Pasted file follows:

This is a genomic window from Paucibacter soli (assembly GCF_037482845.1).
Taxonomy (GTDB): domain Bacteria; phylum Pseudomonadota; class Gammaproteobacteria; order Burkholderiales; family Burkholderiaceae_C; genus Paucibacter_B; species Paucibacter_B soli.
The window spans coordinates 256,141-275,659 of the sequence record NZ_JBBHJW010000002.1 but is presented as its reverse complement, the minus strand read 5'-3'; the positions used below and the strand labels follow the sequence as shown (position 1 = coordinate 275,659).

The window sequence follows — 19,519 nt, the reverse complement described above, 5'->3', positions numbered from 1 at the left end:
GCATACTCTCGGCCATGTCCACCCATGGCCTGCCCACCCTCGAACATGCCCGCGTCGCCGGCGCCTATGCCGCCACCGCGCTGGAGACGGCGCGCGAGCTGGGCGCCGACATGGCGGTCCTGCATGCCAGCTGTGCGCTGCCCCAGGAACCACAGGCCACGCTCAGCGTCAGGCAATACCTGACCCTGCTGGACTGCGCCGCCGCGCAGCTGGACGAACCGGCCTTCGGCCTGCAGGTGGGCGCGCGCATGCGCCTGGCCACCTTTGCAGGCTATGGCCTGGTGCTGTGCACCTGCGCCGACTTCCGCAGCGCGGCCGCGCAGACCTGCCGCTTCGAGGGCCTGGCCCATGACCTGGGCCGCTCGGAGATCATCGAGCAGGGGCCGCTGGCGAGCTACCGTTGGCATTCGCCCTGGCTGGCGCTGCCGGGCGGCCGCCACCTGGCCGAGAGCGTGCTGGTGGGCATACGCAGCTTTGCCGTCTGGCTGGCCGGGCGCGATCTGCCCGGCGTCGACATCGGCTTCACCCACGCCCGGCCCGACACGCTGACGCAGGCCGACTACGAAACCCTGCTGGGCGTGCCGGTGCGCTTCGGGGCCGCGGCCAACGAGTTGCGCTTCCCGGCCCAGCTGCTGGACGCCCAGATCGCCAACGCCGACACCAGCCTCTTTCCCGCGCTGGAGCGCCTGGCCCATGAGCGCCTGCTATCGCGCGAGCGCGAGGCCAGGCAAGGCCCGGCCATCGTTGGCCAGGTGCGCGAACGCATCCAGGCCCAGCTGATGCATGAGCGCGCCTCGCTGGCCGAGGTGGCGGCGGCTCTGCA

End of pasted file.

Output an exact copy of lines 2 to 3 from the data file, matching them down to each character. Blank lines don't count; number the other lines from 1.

Taxonomy (GTDB): domain Bacteria; phylum Pseudomonadota; class Gammaproteobacteria; order Burkholderiales; family Burkholderiaceae_C; genus Paucibacter_B; species Paucibacter_B soli.
The window spans coordinates 256,141-275,659 of the sequence record NZ_JBBHJW010000002.1 but is presented as its reverse complement, the minus strand read 5'-3'; the positions used below and the strand labels follow the sequence as shown (position 1 = coordinate 275,659).